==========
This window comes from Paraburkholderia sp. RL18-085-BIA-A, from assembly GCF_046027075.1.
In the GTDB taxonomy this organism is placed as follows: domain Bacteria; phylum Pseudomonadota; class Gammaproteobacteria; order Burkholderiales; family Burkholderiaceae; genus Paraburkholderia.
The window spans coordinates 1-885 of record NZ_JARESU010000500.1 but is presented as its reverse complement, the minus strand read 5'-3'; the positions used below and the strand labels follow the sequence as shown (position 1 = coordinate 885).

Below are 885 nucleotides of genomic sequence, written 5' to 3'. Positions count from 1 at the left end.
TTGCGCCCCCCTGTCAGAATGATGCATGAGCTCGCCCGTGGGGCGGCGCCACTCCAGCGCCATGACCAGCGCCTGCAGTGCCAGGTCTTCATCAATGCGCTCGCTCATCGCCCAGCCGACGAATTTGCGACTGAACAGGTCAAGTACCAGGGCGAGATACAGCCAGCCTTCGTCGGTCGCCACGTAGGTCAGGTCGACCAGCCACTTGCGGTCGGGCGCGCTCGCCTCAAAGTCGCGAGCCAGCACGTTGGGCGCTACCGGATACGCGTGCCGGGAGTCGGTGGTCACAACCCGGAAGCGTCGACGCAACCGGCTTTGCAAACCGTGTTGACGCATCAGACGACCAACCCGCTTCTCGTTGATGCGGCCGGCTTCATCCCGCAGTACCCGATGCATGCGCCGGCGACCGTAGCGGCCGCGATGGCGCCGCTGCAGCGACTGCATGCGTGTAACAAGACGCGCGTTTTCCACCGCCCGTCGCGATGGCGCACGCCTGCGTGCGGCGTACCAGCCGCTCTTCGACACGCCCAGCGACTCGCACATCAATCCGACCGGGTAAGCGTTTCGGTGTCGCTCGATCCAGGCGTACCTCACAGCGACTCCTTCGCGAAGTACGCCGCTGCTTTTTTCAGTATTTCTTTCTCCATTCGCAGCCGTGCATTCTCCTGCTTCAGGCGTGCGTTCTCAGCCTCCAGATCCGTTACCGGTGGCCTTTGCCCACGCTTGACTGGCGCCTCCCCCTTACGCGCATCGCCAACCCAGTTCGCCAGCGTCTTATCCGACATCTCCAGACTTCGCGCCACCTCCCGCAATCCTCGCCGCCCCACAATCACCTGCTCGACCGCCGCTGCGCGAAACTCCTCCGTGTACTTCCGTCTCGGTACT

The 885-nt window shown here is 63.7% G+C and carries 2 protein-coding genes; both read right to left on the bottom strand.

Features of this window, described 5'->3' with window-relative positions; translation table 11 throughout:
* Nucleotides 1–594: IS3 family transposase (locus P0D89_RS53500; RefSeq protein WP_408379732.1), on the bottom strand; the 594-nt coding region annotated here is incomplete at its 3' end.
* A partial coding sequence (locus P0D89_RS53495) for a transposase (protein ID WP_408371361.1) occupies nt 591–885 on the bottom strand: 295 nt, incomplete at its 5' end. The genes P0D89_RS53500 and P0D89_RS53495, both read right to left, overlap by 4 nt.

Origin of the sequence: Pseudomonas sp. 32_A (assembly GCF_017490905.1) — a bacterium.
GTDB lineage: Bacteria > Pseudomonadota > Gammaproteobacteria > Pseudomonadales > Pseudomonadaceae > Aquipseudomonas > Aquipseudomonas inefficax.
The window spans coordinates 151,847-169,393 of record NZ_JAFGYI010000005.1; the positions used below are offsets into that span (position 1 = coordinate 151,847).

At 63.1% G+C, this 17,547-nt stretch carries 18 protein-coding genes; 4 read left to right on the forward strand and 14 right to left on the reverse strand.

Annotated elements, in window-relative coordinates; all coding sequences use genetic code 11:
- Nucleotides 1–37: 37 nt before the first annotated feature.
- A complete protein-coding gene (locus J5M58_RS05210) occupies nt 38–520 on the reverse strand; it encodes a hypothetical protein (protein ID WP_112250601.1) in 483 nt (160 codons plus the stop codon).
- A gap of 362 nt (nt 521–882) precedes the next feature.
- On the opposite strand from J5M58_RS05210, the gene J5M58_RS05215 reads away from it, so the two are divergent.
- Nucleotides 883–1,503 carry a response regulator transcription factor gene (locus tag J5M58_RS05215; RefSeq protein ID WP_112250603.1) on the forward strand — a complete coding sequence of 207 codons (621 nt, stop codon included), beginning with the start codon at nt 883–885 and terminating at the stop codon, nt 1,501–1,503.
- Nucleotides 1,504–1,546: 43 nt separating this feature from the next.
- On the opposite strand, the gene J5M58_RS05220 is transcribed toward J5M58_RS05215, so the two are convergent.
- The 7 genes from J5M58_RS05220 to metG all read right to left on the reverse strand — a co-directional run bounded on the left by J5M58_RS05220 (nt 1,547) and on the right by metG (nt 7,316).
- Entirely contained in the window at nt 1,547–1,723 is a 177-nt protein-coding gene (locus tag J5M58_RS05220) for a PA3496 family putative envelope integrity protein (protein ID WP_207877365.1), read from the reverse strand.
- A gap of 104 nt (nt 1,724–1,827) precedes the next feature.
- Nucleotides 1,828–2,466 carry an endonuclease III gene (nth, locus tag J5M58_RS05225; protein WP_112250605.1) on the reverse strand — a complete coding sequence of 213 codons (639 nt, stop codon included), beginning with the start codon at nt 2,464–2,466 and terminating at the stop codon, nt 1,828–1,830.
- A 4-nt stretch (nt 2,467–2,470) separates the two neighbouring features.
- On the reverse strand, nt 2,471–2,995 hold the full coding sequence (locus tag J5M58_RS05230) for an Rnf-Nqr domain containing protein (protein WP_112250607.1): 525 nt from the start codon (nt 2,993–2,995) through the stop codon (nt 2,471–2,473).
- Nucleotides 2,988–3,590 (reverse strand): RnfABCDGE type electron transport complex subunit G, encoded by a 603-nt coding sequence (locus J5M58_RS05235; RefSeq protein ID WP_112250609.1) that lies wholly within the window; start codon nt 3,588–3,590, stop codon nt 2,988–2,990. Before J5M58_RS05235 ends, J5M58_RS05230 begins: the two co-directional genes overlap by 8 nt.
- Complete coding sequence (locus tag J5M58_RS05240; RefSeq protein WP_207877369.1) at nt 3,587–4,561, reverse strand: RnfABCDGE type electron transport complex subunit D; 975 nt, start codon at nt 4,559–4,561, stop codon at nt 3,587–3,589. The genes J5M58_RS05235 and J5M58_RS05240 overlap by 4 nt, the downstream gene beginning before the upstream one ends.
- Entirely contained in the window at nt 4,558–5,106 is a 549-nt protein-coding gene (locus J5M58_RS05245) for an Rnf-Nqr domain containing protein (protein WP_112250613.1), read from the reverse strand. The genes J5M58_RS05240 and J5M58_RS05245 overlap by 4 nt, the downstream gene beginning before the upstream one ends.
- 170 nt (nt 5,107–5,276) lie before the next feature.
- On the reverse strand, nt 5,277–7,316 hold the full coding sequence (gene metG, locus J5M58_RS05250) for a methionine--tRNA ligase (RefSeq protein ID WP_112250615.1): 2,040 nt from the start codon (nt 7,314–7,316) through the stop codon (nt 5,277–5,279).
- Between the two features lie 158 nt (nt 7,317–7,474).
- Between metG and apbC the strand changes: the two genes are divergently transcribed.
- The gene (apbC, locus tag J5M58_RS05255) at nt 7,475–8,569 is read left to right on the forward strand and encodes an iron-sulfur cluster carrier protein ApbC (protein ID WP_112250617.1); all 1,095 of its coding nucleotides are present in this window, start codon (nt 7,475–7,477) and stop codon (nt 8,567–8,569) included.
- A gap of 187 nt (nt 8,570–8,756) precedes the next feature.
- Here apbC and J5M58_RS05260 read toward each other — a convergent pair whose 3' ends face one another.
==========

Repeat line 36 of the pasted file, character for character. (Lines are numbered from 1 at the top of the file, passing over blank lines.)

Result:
- A gap of 187 nt (nt 8,570–8,756) precedes the next feature.